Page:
When you hear the word camouflage, visions of green and brown military uniforms might come to mind; but, photographer Joseph Ford and knitter Nina Dodd have a different idea of wearable concealment. For the last several years, they worked on their collaborative project called Invisible Jumpers, in which Dodd would knit a garment that blends in with a chosen environment and then Ford would photograph the wearer—a person, animal, or piece of fruit—blending in with that particular setting. Often, this involved a subject disappearing into a space they were already personally connected to, such as a farmer wearing a spotted shirt and standing among his cows.
The knitted camouflage is a playful twist on an optical illusion that’s been crafted through Ford’s meticulous attention to detail. Because he and Dodd are able to achieve such seamless fusions, it speaks to just how precarious illusions like those in Invisible Jumpers can be. If someone were to move just an inch, the entire image would begin to unravel and the chameleon-like effect would be gone.
Ford and Dodd’s project has been made into a book of the same name published by Hoxton Mini Press. You can buy the publication from Hoxton’s website or pick up a copy on Amazon.
We had the chance to speak with Ford about the book and the intensive process of creating the duo's wearable optical illusions. Scroll down for My Modern Met's exclusive interview.
What was the initial idea for this project?
I love optical illusions, whether it be with changing scales or with blending objects together. When I began this project I had been working for several years on a series of diptychs that matched an aerial landscape on one side with a piece of clothing or a detail of a garment on the other side.
After several years of shooting still life, I was looking for a way to continue to explore optical illusions with a human element and started working with a knitter, Nina Dodd. She loves buses and inventive knitting and created a jumper based on the seat covers of buses. We found an eye-catching model and photographed him on a bus.
When you started it, did you anticipate it being such an undertaking?
Absolutely didn’t imagine it being such an undertaking! Over four years, I shot the occasional picture, making seven in total. Then for the last year, I’ve basically been working full-time on this project.
Can you walk us through the process, from the creation of the sweater to the final photograph?
Each of these pictures has taken me weeks to research and plan. I have generally begun with an idea: “Could I photograph someone blending into cherry blossom?” Then I go looking for the perfect location. In this case, it took several days' research to find the right trees: big enough to take the weight of a swing with a branch at the right height, and in a place where there wouldn’t be too many other distracting elements in the shot.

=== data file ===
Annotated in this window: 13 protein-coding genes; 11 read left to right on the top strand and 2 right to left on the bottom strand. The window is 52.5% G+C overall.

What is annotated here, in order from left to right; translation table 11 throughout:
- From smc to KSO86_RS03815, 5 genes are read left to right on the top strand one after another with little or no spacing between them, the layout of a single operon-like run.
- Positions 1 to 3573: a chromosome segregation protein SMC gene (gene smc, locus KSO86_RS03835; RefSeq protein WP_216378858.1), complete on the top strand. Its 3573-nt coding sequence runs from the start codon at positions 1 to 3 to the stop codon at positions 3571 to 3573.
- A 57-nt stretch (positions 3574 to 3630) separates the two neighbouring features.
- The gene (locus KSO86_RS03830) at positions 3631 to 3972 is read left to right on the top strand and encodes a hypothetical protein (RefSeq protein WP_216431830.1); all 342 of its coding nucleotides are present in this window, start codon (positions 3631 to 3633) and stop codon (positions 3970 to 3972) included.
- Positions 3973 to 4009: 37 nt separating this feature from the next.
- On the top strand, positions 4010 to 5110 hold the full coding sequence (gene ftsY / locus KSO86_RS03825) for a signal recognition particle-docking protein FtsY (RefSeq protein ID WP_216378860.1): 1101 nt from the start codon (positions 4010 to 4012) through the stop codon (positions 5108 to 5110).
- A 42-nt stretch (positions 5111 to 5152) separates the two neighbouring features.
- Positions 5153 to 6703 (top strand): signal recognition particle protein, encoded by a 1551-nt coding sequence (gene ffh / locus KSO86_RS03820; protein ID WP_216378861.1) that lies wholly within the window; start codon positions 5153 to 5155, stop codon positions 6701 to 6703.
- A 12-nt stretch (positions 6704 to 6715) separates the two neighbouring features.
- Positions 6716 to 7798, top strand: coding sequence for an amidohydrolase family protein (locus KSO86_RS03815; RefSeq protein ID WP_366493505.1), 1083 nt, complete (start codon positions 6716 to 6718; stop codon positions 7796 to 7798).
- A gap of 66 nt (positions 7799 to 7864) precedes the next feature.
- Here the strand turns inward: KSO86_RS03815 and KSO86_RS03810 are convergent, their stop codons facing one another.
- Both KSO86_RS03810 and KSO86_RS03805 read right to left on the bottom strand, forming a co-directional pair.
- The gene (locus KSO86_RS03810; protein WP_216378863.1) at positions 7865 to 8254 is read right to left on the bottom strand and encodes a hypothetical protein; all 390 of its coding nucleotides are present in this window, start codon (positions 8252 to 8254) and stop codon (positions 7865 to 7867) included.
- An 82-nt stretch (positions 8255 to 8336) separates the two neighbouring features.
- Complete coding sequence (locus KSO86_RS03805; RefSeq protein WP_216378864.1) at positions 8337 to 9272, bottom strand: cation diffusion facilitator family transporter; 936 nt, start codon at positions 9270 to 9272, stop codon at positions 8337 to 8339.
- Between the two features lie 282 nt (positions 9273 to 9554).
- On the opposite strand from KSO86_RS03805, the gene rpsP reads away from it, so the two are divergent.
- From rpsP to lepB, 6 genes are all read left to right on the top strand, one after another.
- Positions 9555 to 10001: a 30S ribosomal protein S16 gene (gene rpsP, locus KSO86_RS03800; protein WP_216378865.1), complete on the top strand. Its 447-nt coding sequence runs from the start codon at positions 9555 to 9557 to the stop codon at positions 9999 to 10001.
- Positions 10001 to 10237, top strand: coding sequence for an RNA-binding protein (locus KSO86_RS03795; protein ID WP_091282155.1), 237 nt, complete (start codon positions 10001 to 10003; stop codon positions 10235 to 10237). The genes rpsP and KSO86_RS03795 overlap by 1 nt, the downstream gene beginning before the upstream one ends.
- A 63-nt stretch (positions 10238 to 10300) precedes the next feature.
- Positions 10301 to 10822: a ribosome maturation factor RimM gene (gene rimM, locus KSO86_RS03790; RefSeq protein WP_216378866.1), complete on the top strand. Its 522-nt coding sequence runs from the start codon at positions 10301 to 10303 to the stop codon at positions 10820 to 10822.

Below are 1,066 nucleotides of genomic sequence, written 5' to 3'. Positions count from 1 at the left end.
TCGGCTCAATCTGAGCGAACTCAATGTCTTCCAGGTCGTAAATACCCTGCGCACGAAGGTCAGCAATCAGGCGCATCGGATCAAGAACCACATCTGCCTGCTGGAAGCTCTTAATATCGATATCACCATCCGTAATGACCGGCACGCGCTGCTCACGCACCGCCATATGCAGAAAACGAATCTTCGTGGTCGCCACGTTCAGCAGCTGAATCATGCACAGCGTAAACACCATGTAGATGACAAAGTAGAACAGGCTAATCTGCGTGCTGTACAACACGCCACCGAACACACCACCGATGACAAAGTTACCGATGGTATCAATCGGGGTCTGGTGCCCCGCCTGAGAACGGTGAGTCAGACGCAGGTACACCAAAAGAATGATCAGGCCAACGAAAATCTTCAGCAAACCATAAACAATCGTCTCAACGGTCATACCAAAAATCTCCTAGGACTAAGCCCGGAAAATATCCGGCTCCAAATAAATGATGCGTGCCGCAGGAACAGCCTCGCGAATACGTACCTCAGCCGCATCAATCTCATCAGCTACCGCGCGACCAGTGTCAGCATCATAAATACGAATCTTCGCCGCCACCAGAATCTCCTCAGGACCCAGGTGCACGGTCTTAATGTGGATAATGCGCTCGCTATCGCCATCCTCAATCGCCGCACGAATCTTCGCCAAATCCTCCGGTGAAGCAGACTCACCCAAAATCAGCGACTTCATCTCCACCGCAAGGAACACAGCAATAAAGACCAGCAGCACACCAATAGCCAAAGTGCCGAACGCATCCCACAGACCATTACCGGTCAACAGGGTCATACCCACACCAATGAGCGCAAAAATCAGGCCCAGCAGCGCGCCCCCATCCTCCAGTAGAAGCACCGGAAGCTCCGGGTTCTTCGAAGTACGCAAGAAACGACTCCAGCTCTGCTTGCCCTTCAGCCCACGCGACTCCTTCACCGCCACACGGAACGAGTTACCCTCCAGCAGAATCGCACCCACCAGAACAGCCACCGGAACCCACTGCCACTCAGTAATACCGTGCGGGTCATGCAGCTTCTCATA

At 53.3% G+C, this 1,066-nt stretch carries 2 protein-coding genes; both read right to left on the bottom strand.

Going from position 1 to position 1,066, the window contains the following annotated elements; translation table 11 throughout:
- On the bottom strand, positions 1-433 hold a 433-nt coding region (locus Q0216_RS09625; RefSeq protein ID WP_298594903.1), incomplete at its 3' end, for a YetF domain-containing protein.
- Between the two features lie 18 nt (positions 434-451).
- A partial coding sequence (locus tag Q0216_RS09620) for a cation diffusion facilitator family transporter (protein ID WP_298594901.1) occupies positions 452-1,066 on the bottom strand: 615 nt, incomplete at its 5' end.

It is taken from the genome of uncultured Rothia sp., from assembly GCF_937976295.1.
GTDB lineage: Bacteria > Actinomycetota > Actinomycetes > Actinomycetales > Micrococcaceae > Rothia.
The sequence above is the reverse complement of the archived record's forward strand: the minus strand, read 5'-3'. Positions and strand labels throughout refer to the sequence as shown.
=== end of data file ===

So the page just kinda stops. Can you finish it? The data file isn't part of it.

The locations have to be eye-catching but simple enough to be able to be knitted. They also have to be places that aren’t going to change too fast, as the knitting takes a few weeks. It would have been terrible to prepare a sweater and then not be able to shoot because the location has been demolished.
Once I’ve found the location, I photograph someone standing where I would like the model to be in the final picture. I draw over this scouting photograph and annotate the picture with different colors and patterns so Nina can plan how to knit. Often there are 10 or 12 different shades of yarn in a single picture, and up to 24 balls of wool at any one time for the more complicated designs. The choice of yarn has varied according to the background: the blue running track had a shiny surface so we found a fine cotton with a sheen to it.
What fascinates you about optical illusions?
It’s very satisfying to create images that make the viewer take a second glance, where there are multiple layers to look at.
How do they inform your overall photography?
I enjoy creating images that challenge the viewer, making us question our initial perception.
Many of these sweaters look really intricate. What was one of the more challenging garments for Nina to knit?
The hardest to knit was the cherry tree dress. This had 24 balls of wool being used at the same time and was very complicated as the random nature of leaf and flower patterns meant that Nina had to change colors every few stitches.
What was the hardest for you to photograph?
One of the hardest to photograph was the lady on stilts in the street. Unfortunately, when I went to check the location out the day before shooting I discovered that the lack of traffic the first time I visited must have been a fluke. It was bumper to bumper throughout the day. I went back to shoot the next day with several assistants, who managed to persuade the motorists to leave a space in the traffic every now and then so we could shoot while Marianne strode up and down the street on the slippery cobbles. Anyone who has ever driven in Paris will be able to imagine how hard that was.
Shortly after we started, a police car came past. I assumed that was the end of the shoot: we were certainly creating a public disturbance and impeding the safe flow of traffic, but the driver gave us a grin, took a picture of the woman on stilts and drove on by.
Tell us more about the book Invisible Jumpers. What can readers expect from it?
Lots of laughs. There is a broad range of images and a large behind the scenes section, with pictures showing how the images were created and discussing the challenges of photographing and knitting a project like this.
Joseph Ford: Website | Facebook | Instagram | Twitter
Nina Dodd: Website | Facebook
My Modern Met granted permission to feature photos by Joseph Ford.
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